Samuel G. Freedman: Religion and Comic Books ... Where Did Superman’s Theology Come From?





When Rabbi Simcha Weinstein leads Rosh Hashanah services this weekend at the B’nai Avraham synagogue in Brooklyn Heights, he will read a liturgy deeply concerned with the concept of teshuva, or repentance. And when Rabbi Weinstein speaks of repentance, he often thinks of a young man he met decades ago by the name of Peter Parker.

Parker had been walking home after competing in a wrestling match, vain in the aftermath of his victory, and as a robber dashed past him, he did nothing. That same robber proceeded to attack and kill Parker’s uncle.

Coming upon the scene, the nephew was struck by such guilt and remorse that he resolved to spend the rest of his life fighting crime.

As any fan of comic books, including Rabbi Weinstein, would recognize, Peter Parker is Spider-Man, created by Stan Lee and drawn initially by Jack Kirby and then Steve Ditko. Parker’s moment of moral awakening occurred in the first issue of the Spider-Man strip, published in 1962 and discovered by Rabbi Weinstein during his own boyhood in the early 80’s.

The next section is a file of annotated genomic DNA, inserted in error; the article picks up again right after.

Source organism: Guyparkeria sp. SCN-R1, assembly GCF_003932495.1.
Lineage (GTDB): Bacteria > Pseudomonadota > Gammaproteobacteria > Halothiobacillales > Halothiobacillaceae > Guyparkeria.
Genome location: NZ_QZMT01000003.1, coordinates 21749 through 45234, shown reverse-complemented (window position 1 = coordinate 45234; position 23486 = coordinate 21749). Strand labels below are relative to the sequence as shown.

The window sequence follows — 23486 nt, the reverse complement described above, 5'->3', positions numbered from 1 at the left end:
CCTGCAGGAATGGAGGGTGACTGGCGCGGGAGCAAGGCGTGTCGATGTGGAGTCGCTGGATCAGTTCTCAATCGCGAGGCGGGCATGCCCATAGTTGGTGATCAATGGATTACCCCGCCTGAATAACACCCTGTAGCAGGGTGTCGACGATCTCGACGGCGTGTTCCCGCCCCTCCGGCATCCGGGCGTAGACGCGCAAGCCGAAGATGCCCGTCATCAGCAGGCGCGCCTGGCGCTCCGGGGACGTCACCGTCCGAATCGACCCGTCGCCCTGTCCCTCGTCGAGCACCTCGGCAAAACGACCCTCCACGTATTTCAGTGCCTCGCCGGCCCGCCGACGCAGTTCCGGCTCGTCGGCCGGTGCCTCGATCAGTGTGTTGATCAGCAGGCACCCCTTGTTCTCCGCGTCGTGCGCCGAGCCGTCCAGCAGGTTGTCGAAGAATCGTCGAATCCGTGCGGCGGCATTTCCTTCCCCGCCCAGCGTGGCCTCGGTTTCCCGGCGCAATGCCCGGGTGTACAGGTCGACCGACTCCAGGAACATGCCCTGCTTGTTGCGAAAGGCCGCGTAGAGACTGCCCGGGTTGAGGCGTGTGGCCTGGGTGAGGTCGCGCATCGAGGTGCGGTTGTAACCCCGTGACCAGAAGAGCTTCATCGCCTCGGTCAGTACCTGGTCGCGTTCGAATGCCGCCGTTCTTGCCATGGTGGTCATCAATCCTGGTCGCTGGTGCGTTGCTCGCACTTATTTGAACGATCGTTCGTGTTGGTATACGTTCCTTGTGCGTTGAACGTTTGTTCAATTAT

Something else that Rabbi Weinstein came to learn much more recently was that Lee and Kirby were Jewish — born Stanley Lieber and Jacob Kurtzberg, respectively. So it seemed to the rabbi no accident that their comic resonated with a quintessentially Jewish theological theme.

That insight, among others drawn from Rabbi Weinstein’s study of the classic superhero comics, infuses a new book, “Up, Up and Oy Vey!” The volume, which has nearly sold out its first run of 5,000 copies, contends that writer-artists of the classic comics, many of them Jewish, were influenced by their religious heritage in devising characters and plots.

“I feel queasy when I read people who use pop culture to try to proselytize,” said Rabbi Weinstein, a member of the Lubavitcher Hasidic sect who is the campus rabbi at Pratt Institute. “And I didn’t want to enforce my own fantasy.

“But I knew the writers were Jewish. That’s a historical fact. And when I bought all the comics, and gave them my rabbi’s reading, I saw something there. Judaism is filled with superheroes and villains — Samson, Pharaoh. And it’s a religion rich in storytelling and in themes of being moral, ethical, spiritual.”...

comments powered by Disqus
History News Network